Changing oil
If you expect to get long life from a CT-series bike, particularly one used on the road, buy it oil. Change it often. Ignore the interval you use in your car, because 3000 miles is an eternity to a bike this small. There are some CT-90s that live their whole lives and never reach 3000 miles. Therefore, change the oil every 500 miles within a season, and change the oil every year as a minimum.

There are exceptions... if you blow a clutch, change the oil twice. If you trash a set of rings, change the oil twice. If you have a shop do major gearbox work, change the oil when you get the bike back.

What to use?
The oil you put in a CT-90 depends on what you do with it. If you ride only in the summer, and ride lightly, and not often, 10w30 is probably fine. A decent detergent oil will keep the thing clean pretty well. If you ride a lot in the heat of the summer and ride hard, particularly wide-open on the street, 20w50 racing oil is probably a better bet. If you ride in the winter, 5w20 is fine, but don't use that 5w20 into the summer... it's not really good for heat.

Never use any type of engine flush in a CT-90. The system will have too much fluid in it and will overpressurize and trash seals and gaskets. If you must must must disobey this warning and use motor flush, drain out one pint of oil (measure it) and replace it with one pint of flush. Run the bike with the flush in it for no more than five minutes and never ever above idle. Ignore this at your peril.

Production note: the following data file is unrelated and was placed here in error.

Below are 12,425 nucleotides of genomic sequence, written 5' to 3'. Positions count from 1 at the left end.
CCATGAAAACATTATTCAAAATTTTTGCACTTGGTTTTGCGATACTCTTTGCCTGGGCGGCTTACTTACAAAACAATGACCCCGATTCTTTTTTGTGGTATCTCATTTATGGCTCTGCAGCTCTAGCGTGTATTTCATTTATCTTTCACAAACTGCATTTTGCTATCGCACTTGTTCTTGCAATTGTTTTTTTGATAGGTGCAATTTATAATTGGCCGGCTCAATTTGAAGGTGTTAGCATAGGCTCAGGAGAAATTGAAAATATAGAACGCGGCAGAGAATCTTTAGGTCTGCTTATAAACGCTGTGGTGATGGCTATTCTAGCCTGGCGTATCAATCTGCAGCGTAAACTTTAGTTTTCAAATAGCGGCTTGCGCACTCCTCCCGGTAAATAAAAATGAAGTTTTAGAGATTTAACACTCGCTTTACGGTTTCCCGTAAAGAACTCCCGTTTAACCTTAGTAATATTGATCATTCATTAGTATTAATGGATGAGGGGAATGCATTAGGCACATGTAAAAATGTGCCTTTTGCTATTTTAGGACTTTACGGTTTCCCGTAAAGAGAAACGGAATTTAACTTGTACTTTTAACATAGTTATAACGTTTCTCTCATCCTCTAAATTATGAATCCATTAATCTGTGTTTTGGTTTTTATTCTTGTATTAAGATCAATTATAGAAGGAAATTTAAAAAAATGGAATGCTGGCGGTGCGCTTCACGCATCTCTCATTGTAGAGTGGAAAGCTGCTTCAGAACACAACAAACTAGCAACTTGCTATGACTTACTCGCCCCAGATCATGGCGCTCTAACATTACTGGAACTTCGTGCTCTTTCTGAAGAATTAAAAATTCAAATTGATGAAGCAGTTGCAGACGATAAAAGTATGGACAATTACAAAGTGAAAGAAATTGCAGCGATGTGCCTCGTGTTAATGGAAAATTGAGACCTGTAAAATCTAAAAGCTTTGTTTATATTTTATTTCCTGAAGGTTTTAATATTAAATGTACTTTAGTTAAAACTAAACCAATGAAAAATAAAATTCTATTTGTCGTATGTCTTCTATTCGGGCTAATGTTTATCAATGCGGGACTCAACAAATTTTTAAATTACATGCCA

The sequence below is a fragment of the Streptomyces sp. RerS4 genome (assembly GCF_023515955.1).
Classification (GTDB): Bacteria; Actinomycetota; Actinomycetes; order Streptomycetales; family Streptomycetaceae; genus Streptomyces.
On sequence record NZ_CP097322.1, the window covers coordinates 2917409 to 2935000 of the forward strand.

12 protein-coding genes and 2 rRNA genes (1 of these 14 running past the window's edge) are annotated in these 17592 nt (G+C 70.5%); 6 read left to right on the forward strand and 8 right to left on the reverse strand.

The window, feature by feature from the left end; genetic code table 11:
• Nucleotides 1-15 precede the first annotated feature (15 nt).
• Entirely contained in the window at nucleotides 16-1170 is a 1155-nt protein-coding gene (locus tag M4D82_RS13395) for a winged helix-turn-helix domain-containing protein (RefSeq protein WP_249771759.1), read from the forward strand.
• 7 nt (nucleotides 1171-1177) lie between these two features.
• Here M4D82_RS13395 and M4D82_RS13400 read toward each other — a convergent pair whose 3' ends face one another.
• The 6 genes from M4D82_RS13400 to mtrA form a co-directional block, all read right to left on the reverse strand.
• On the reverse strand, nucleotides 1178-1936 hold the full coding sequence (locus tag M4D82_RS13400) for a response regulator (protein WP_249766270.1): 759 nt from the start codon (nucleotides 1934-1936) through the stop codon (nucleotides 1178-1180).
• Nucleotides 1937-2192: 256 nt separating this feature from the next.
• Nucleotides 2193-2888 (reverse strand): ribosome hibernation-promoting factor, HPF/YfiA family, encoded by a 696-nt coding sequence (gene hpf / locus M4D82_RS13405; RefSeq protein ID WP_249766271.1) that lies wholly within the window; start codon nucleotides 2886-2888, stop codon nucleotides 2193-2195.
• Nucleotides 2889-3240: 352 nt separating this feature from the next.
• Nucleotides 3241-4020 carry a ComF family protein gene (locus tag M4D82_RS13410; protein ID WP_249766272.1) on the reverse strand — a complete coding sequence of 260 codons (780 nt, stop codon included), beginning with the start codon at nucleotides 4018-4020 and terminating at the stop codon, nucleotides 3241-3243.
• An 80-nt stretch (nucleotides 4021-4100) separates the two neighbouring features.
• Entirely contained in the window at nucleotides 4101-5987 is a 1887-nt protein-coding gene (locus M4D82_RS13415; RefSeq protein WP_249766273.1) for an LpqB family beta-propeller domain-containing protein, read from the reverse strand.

Special Tools
Changing oil doesn't require any special tools. The drain plug is a 12mm bolt, so grab a 14mm (might be 17... I can't remember) wrench to undo it. See the note below about replacing the oil screen.

Now, the official manuals say that the CT-90s used 0.9 liters of oil. Since in the United States, every quart bottle contains 0.946 liters (one quart) of oil, yes, this means you will overfill the bike very slightly every time you change the oil. Deal with it. Are you really going to put that last 0.046 liters of oil (about three-quarters of an ounce) away in a jar and save it for something? Forget it... use the whole thing.

Special note: the CT-110 is rated for 1.1 liters, so maybe you could buy a CT-90 and a CT-110, and between the two of them, use two liters of oil exactly.

Put the bike up on its center stand on a level surface. If for some reason the front wheel is off, balance the bike so that it's roughly level as if the wheel were there. The idea is, the bike will not drain completely if it's not level in all respects.

Put a container under the bike's engine to catch the oil. If you're accurate, you can use a quart oil container (empty) to catch the used oil. Undo the drain plug, undo the filler plug (on the right side of the engine case, near the kick start) and drain the oil out. Let it sit for at least ten minutes... this process goes faster if the engine was warmed up beforehand, but be careful, both the engine and the oil could be hot and may melt the catch container if it's too hot.